auditd



AUDITD:(8)              System Administration Utilities             AUDITD:(8)




NAME

       auditd - The Linux audit daemon


SYNOPSIS

       auditd [ -f ]


DESCRIPTION

       auditd  is  the  userspace component to the Linux Auditing System. It’s
       responsible for writing audit records to the disk. Viewing the logs  is
       done  with  the  ausearch  or aureport utilities. Configuring the audit
       rules is done with the auditctl utility. During startup, the  rules  in
       /etc/audit.rules are read by auditctl. The audit daemon itself has some
       configuration options that the admin may wish to  customize.  They  are
       found in the auditd.conf file.


OPTIONS

       -f     leave the audit daemon in the foreground for debugging. Messages
              also go to stderr rather than the audit log.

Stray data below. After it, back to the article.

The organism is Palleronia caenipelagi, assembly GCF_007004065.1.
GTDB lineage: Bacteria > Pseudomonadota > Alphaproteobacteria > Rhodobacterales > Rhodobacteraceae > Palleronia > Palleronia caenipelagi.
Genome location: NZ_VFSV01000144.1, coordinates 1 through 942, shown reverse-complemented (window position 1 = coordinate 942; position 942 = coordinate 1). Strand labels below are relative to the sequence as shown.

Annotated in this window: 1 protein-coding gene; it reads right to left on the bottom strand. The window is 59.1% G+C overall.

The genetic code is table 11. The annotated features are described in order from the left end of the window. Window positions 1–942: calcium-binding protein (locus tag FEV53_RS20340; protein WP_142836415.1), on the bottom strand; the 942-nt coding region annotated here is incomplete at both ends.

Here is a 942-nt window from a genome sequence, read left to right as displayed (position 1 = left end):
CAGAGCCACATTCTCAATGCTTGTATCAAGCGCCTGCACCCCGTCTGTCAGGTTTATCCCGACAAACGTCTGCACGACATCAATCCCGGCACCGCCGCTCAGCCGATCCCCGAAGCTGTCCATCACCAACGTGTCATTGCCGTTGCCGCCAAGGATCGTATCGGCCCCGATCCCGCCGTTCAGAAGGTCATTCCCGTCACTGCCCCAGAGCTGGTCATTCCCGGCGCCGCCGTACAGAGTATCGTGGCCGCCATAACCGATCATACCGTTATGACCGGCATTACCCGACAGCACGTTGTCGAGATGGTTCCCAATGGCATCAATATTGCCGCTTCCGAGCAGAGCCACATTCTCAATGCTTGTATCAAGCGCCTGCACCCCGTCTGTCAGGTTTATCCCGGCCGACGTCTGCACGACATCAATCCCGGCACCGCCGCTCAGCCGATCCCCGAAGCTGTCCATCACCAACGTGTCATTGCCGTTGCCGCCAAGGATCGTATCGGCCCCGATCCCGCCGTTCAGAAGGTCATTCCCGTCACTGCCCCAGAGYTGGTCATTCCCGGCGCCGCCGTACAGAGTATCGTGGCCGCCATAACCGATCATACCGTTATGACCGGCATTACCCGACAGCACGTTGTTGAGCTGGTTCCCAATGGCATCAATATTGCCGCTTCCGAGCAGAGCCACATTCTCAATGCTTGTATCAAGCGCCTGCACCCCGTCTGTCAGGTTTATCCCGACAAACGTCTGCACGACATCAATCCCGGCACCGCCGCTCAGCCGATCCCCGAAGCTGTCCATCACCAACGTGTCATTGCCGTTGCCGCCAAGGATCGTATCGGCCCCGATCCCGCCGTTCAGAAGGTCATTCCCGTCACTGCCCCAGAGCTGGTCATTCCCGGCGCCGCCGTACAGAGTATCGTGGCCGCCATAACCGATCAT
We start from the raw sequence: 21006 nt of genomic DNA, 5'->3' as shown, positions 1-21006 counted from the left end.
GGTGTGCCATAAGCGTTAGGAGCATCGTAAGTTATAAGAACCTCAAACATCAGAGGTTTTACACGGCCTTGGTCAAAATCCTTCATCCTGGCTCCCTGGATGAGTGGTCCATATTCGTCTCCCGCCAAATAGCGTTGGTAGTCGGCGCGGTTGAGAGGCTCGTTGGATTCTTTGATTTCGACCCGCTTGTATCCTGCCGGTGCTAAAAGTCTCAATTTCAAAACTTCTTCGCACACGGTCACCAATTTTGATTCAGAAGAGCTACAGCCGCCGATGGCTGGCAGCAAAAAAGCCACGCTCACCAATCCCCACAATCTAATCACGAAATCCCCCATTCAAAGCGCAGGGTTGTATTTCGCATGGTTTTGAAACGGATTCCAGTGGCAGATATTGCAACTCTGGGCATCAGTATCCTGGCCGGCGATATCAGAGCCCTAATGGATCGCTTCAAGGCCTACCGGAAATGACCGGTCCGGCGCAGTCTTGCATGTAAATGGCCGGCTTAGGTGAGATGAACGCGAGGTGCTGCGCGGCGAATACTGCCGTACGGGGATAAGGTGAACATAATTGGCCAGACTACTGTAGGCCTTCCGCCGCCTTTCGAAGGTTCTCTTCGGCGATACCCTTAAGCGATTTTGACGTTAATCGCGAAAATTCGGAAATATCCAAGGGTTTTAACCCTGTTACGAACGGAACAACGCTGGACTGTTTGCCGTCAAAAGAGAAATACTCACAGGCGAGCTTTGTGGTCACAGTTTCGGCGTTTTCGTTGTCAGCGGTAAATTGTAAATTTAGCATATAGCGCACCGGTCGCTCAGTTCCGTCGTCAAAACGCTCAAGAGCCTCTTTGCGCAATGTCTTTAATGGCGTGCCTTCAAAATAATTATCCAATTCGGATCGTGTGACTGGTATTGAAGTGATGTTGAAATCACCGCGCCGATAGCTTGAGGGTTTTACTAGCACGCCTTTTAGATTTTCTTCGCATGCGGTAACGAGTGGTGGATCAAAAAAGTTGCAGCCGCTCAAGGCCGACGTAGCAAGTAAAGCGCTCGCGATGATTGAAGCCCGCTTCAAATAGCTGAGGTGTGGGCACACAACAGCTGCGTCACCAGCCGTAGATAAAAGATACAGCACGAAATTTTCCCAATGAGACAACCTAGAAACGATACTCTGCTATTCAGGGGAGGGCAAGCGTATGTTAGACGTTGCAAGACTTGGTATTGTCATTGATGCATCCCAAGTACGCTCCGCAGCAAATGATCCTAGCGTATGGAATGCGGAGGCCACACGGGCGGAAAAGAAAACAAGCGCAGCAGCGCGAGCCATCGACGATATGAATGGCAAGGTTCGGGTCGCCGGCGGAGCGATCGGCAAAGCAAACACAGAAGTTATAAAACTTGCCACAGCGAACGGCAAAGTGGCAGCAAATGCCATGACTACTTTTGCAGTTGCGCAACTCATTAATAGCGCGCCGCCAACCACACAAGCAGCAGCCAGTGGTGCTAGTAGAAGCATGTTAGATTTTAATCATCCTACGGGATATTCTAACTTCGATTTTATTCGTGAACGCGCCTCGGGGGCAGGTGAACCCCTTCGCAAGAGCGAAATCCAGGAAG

SIGNALS

       HUP causes auditd to reconfigure. This means that auditd  re-reads  the
       configuration  file.  If there are no syntax errors, it will proceed to
       implement the requested changes. If the reconfigure  is  successful,  a
       DAEMON_CONFIG  event  is recorded in the logs. If not successful, error
       handling is controlled by  space_left_action,  admin_space_left_action,
       disk_full_action, and disk_error_action parameters in auditd.conf.

       TERM  caused  auditd  to  discontinue  processing audit events, write a
       shutdown audit event, and exit.

       USR1 causes auditd to immediately rotate the logs. It will consult  the
       max_log_size_action to see if it should keep the logs or not.


FILES

       /etc/auditd.conf - configuration file for audit daemon

       /etc/audit.rules - audit rules to be loaded at startup


NOTES

       A  boot  param  of audit=1 should be added to ensure that all processes
       that run before the audit daemon starts is marked as auditable  by  the
       kernel. Not doing that will make a few processes impossible to properly
       audit.


SEE ALSO

       auditd.conf(8), ausearch(8), aureport(8), auditctl(8)



Red Hat                            Nov 2005                         AUDITD:(8)

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